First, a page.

Yesterday was leaking so I shrouded my share in a lip-blue binbag and hauled it out to the road. Mum agreed to dispose of her share too. I tied the bags tight, sealing the airway, and the dripping stopped for a while. Mum helped me load the wheelie-bin and we waited for the rubbish men to arrive.
But the rubbish men were rubbish. They refused to take yesterday away.
“There’s a limit,” they told us, tipping the bags onto the driveway. “We can’t take this heavy a burden. We have chest pain, and a cough. The union wouldn’t approve.”
I tried to explain but they wouldn’t listen, even though Mum and I supported their necks. They showed me the hallow of their hands, where the skin was loosening and turning green. Then they floated away.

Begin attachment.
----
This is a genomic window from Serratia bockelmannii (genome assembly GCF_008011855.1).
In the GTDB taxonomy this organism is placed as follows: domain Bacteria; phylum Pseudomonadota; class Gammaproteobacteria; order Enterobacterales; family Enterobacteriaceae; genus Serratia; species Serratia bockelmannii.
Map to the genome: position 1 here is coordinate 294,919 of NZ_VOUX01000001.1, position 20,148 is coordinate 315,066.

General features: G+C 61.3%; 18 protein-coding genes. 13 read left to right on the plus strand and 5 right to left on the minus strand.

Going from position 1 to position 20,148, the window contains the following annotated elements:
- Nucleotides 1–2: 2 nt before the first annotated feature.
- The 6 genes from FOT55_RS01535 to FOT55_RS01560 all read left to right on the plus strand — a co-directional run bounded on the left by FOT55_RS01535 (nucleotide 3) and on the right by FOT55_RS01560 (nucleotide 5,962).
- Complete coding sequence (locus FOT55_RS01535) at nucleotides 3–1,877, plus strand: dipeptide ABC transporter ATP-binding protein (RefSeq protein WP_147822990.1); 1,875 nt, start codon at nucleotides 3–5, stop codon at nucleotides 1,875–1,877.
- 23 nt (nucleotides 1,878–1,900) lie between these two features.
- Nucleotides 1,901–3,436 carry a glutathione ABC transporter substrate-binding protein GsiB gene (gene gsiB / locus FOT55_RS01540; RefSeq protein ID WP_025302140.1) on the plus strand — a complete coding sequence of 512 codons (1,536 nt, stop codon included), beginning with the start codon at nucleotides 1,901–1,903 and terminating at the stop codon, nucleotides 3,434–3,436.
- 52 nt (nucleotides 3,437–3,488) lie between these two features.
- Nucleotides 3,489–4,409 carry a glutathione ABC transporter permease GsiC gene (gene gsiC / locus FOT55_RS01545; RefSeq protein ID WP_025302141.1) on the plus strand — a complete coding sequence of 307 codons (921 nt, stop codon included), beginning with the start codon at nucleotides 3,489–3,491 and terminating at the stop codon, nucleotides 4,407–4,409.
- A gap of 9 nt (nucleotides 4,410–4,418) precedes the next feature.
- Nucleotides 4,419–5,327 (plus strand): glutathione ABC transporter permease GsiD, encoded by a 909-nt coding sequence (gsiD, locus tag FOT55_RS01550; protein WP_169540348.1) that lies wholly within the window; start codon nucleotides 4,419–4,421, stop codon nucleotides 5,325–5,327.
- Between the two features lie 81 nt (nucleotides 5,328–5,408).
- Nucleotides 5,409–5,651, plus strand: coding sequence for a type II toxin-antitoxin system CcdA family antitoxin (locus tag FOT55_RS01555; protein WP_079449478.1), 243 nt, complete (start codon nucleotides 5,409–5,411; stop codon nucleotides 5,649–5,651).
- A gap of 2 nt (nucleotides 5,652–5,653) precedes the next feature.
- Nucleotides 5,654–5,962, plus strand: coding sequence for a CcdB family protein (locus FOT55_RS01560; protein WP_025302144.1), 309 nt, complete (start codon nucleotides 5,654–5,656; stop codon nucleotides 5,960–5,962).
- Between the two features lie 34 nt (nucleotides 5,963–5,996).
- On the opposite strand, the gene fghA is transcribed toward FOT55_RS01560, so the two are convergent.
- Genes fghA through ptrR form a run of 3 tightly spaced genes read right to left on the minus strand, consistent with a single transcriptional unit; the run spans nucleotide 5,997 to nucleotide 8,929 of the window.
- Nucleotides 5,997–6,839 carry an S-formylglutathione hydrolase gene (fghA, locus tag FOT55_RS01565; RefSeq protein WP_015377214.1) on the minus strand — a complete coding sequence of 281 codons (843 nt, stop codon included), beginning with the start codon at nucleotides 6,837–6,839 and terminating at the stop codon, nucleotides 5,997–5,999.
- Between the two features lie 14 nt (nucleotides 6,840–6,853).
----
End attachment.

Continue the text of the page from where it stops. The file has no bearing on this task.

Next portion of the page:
We drove the binbags to the tip but they’d reappeared on our doorstep when we got home. Both were open and yesterday had flooded the driveway. We had to swim to the front door. The neighbours waved as they struggled to keep their noses above the surface.
I used a grappling hook to pull the bags into the house. Both were heavier now. The tops gaped. One vomited water, the other a cone of white froth. An arm protruded from Mum’s bag, lolling through a rip in the side, gripping a handful of reeds. We stood on the kitchen table as the bags rolled against each other, mouth-to-mouth, oozing algae and particles of sand.
“Play something,” Mum said, wrapping herself in a foil blanket. I waded to the stereo and tried rock, country, bluegrass and soul – everything my father had loved – but nothing drowned yesterday out.
In the end, we took yesterday back to the river. It fell into the water and floated face down.